WASHINGTON (AFP) - A decade after Barack Obama won the Nobel Peace Prize, could his White House successor Donald Trump follow suit for navigating the thorny North Korean nuclear standoff?
The very idea, put forward by a handful of Republican lawmakers in a Wednesday letter nominating the US president for the esteemed award.
On Wednesday (May 2), 18 House Republicans sent a letter to the Norwegian Nobel Committee urging it to consider Trump for next year's award in recognition of "his tireless work to bring peace to our world".
For his staunchest opponents, by contrast, the actions of the young administration, Trump's rejection of many of the pillars of multilateralism, and his bombastic style and vituperations should disqualify him from the Nobel race.
Many observers have been left flummoxed by a debate widely seen as premature - to put it mildly.
But the whispers are no doubt sweet music to the ears of the 71-year-old businessman, who assumed the presidency with no political, military or diplomatic experience, and whose thirst for recognition is firmly established.
"That's very nice, thank you. That's very nice," a smiling Trump said on Saturday as supporters at a campaign-style rally in Michigan chanted "No-bel! No-bel!"
"I just want to get the job done," he proclaimed, after fondly pronouncing the word "Nobel."
Three days later in the Oval Office Trump returned to the topic, saying it was "very generous" of South Korea's President Moon Jae In to suggest the US leader - rather than himself - was deserving of the prestigious prize.
"I appreciate it but the main thing is to get it done," Trump said.
"I want to get peace."
The spectacular Korean detente of recent months, with a summit approaching between Trump and North Korean leader Kim Jong Un, and the - still theoretical - prospect of denuclearization, have fed hopes of a historic turning point in the region.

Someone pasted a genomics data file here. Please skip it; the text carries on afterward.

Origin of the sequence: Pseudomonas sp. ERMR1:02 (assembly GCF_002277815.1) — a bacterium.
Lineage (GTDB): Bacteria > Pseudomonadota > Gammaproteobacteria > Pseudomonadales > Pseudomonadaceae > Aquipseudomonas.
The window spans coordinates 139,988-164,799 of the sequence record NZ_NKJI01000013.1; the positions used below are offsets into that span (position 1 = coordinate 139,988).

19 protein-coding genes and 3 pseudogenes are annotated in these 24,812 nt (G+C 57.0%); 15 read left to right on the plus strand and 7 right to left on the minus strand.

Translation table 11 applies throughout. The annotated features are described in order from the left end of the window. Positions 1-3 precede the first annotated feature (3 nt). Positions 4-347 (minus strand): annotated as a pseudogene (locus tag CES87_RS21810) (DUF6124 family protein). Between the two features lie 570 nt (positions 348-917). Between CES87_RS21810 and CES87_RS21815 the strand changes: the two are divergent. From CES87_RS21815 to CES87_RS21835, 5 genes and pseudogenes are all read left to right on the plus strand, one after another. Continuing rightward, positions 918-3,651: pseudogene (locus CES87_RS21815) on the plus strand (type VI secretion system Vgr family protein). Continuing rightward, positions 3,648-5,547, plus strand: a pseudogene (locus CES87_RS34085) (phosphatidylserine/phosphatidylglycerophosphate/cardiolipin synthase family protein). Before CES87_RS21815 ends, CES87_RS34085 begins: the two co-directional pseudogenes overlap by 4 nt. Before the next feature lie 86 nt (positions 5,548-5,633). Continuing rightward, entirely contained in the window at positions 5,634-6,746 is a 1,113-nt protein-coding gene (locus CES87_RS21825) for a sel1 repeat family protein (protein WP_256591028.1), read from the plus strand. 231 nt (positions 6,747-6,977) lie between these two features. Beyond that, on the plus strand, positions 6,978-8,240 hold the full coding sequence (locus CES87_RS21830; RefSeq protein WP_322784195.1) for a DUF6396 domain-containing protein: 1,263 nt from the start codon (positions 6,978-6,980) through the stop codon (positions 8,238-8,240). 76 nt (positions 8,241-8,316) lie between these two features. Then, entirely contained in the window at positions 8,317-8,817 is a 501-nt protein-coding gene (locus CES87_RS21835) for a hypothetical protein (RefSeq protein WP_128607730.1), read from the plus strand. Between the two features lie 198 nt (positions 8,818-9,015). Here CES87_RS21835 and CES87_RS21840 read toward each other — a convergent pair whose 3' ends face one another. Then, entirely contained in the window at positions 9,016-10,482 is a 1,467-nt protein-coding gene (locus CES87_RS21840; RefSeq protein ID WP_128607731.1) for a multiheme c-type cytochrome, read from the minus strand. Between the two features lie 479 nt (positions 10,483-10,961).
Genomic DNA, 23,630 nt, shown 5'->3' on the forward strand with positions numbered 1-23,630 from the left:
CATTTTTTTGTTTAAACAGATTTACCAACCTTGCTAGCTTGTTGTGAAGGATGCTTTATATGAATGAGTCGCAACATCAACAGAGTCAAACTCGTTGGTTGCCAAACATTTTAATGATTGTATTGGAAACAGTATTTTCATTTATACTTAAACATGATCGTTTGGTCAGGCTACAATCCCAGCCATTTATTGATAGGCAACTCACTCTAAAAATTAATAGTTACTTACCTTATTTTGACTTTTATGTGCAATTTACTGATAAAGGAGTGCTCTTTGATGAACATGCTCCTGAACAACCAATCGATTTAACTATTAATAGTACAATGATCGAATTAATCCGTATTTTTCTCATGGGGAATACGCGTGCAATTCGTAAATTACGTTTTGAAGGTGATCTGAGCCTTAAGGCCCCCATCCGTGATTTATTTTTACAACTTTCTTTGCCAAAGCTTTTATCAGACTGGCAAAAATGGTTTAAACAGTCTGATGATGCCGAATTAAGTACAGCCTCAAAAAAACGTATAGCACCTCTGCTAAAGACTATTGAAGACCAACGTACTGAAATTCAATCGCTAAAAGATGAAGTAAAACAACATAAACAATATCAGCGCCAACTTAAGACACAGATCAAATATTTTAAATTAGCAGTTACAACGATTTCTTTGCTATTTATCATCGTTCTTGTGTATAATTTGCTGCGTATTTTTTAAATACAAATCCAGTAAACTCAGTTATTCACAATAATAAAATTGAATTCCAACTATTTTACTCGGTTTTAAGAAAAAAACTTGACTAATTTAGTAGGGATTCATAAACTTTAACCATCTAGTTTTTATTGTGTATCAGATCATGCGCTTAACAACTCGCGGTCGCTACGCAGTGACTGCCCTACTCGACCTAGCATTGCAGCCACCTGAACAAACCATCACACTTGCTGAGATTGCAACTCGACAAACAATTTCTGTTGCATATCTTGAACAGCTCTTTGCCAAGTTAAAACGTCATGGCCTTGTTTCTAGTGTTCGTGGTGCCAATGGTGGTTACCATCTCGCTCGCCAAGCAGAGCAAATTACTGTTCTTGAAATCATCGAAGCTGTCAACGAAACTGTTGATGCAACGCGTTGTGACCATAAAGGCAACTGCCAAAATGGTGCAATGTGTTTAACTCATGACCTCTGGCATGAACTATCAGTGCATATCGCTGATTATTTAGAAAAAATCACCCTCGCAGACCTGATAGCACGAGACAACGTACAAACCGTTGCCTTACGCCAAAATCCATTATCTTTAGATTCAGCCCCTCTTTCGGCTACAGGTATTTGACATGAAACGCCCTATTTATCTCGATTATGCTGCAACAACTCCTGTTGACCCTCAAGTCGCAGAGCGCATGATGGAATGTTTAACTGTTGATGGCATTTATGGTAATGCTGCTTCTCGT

But as remarkable as the imagery and symbolism have been recently, many analysts point out that it is early - very early indeed - to speculate on the outcome of ongoing negotiations with a regime that has been led with an iron fist by the Kim dynasty for nearly 70 years.
"It's surreal in the sense that it's clearly premature to be talking about giving anybody a Nobel Peace Prize," said Aaron David Miller, a former US diplomat and negotiator in several Democratic and Republican administrations.
But "if in fact the diplomacy goes the right way," the scenario is "conceivable," he told AFP.
The Nobel chatter also reflects an impassioned debate taking place over the exact role of America's president in the on-going diplomatic overtures.
On both sides of the US political divide, the reasoning can border on the absurd, with one camp asserting that Trump played no part in the ongoing detente on the Korean peninsula, while the other attributes it solely to his intervention.
In Washington's fevered political climate - in which "it's virtually impossible for one party to give credit to the other" - Trump's personality and "inability to think about the 'we' rather than just the 'me'" is further reinforcing the antagonism, Miller said.
"The aversion to giving him the Nobel on the Democratic side is caught up in the aversion to him."
For Trump's fervent supporters, the looming summit with Kim - all but unimaginable just months ago - is proof that his often-impulsive presidency can break through barriers, change the rules of the diplomatic game, and succeed where his predecessors have failed.
The award of the prize to Trump's Democratic predecessor, just a few months after he took office, had itself aroused surprise and strong reactions.
"I am at the beginning, and not the end, of my labors on the world stage," Obama said on December 10, 2009 in Oslo, as he acknowledged "the considerable controversy" surrounding the committee's decision at the dawn of his first term.
Beyond Obama, three other US presidents have received the award: Theodore Roosevelt, Woodrow Wilson and Jimmy Carter.
Anticipating the Trump-Kim summit, and the protracted diplomatic negotiations that lie ahead, some have opted for a humorous approach.
Washington Post columnist Dana Milbank penned a spoof acceptance speech by Trump, complete with the leader's trademark verbal tics.
"The haters and the liars say I don't deserve this award.... Wrong!" said Milbank's Trump.
"I was, like, really smart, when I made peace with Rocket Man. By calling him short and fat and saying I would totally destroy him with fire and fury from my big and powerful nuclear button, I got him to negotiate."